Silver Circles: Paige Ricca

Paige Ricca

Since 1966, the Silver Circle Award has been presented to some of UIC’s best teachers. Winners, who are honored at their college commencements, receive $500 and their names join a long list of distinguished colleagues. But what makes the award especially meaningful is its selection committee: the graduating seniors.

Paige Ricca
Clinical assistant professor in nursing
Silver Circles: 1
Years at UIC: 1

What does it mean to win this award from graduating students?
I am completing my first year as a clinical assistant professor/instructor in the College of Nursing. I am still learning a lot of new things, so it is a humbling experience to be selected by graduating students.

How do you engage students in your courses?
To be fair, I teach in a pediatric clinical setting, so by nature, there are hands-on learning and practice of nursing skills that automatically come with the instruction. That said, I like to emphasize a team-based approach that acknowledges the students are adult learners who bring to the table life experience that enhances learning for all involved. Everyone has a voice and a chance to offer input about how clinical work and clinical assignments can proceed. This adult-learner, team-based approach has also helped to facilitate and affirm diverse perspectives, regardless of age, ethnicity, culture, religion, income status, gender, gender identity, and physical or mental ability. Again, in a clinical setting, there are many opportunities to role model respect and acceptance for everyone that students and I encounter; including each other, all hospital staff, patients and family members.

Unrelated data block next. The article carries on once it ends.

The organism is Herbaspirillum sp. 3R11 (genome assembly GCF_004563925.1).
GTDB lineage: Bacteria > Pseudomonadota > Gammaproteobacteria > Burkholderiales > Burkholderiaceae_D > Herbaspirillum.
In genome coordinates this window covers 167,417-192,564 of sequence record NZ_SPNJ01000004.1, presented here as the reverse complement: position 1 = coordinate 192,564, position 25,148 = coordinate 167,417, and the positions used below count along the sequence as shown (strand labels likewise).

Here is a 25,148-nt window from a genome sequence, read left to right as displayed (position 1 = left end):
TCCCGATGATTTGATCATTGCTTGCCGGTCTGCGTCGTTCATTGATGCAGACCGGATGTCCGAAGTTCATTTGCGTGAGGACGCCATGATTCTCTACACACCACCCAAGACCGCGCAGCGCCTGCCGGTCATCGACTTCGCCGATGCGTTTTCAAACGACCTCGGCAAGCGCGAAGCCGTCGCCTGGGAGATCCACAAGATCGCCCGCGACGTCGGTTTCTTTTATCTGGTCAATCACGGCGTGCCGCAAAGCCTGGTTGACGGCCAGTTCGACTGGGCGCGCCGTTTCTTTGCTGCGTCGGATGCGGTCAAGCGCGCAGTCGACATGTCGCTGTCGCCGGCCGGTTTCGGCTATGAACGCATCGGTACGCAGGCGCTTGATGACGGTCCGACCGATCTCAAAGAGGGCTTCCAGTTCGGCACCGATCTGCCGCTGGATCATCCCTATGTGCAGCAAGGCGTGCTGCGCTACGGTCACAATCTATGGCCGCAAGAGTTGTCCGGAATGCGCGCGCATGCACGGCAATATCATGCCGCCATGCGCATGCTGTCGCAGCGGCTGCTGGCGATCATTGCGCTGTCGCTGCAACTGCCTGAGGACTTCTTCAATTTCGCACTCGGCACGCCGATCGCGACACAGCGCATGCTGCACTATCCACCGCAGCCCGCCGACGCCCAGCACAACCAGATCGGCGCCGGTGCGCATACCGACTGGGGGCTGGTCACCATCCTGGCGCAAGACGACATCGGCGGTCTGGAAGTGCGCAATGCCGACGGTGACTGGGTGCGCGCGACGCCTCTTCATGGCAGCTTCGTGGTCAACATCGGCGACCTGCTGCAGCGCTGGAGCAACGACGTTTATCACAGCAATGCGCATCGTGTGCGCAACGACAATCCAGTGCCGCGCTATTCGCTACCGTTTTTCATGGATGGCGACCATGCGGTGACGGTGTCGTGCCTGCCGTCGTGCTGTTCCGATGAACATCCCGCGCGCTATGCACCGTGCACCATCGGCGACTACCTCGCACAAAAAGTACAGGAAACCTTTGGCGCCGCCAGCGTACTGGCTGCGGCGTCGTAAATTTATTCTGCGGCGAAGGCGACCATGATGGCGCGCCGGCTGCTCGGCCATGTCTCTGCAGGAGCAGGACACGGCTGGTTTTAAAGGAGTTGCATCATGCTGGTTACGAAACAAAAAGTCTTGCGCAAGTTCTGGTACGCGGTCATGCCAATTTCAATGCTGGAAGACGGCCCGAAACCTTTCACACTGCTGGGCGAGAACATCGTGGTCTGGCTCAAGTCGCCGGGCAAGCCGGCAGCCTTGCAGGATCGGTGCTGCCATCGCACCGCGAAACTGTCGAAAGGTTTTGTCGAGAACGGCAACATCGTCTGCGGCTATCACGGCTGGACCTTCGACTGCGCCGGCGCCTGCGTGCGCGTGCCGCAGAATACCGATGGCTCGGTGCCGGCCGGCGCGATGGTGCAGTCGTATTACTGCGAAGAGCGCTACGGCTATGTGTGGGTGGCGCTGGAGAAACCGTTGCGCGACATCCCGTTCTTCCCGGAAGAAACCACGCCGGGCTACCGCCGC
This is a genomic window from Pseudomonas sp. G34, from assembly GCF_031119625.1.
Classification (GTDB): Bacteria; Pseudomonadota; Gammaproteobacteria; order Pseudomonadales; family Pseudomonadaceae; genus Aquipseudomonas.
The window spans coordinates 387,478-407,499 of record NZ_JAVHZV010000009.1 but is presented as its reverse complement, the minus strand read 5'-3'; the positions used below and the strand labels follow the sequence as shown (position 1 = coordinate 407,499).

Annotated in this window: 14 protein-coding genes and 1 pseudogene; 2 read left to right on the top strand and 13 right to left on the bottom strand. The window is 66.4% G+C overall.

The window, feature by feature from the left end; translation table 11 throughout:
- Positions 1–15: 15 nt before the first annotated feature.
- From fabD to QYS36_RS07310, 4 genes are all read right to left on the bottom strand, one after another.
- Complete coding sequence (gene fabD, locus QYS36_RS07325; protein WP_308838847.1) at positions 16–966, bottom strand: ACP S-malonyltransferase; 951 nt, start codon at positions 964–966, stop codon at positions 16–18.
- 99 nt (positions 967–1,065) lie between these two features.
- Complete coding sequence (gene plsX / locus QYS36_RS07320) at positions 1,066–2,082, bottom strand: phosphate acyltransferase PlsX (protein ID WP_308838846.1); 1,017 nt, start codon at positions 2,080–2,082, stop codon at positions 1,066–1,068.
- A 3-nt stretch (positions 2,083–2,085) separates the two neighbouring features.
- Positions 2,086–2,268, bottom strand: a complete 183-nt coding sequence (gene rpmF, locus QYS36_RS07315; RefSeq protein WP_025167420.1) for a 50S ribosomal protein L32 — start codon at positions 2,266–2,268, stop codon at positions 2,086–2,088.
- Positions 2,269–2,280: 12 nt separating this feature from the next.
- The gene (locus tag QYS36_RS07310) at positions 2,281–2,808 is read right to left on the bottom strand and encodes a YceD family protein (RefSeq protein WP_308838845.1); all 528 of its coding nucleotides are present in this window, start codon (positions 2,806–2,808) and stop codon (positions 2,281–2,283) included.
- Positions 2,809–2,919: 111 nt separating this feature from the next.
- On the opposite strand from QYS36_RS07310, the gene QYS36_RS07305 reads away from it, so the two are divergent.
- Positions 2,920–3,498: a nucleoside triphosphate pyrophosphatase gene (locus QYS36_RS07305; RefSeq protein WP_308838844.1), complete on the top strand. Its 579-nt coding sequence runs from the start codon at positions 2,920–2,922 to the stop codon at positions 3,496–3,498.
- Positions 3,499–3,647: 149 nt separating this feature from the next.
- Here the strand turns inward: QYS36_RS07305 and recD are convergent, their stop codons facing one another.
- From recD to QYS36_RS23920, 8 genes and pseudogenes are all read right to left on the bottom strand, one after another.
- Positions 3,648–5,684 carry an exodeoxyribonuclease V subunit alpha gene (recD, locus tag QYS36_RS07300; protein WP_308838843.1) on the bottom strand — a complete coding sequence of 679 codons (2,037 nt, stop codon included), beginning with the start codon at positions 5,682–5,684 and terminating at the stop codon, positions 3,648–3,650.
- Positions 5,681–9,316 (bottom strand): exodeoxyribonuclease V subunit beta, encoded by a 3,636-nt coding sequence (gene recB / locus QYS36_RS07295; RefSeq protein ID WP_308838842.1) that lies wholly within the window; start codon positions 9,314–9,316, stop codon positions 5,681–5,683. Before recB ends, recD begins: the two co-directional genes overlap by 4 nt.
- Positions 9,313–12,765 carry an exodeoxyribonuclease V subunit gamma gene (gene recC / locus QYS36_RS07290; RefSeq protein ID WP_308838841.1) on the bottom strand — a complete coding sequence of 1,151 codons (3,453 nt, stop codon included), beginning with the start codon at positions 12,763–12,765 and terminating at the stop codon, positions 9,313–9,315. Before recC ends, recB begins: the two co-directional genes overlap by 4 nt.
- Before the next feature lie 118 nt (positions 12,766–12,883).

What advice do you have for graduating nursing students?
Do your best to remember why you got into nursing in the first place from the beginning of your career to the end of it. Look for opportunities to grow as a nurse. On the days you feel fatigue pulling you down, seek support from a fellow nurse. Be aware of early signs of burnout or mental stress; don’t be afraid to seek help. Finally, remember that together we possess powerful leadership and advocacy potential, and also the ability to be good friends to one another. The nursing workforce is 6 million strong and counting: power in numbers, ya’ll! I, myself, have so much hope for the future of nursing and health care because you, the next generation of nurses, have demonstrated a much more powerful ability to advocate than ever seen before! I cannot wait to see how you go out there and do your thing!

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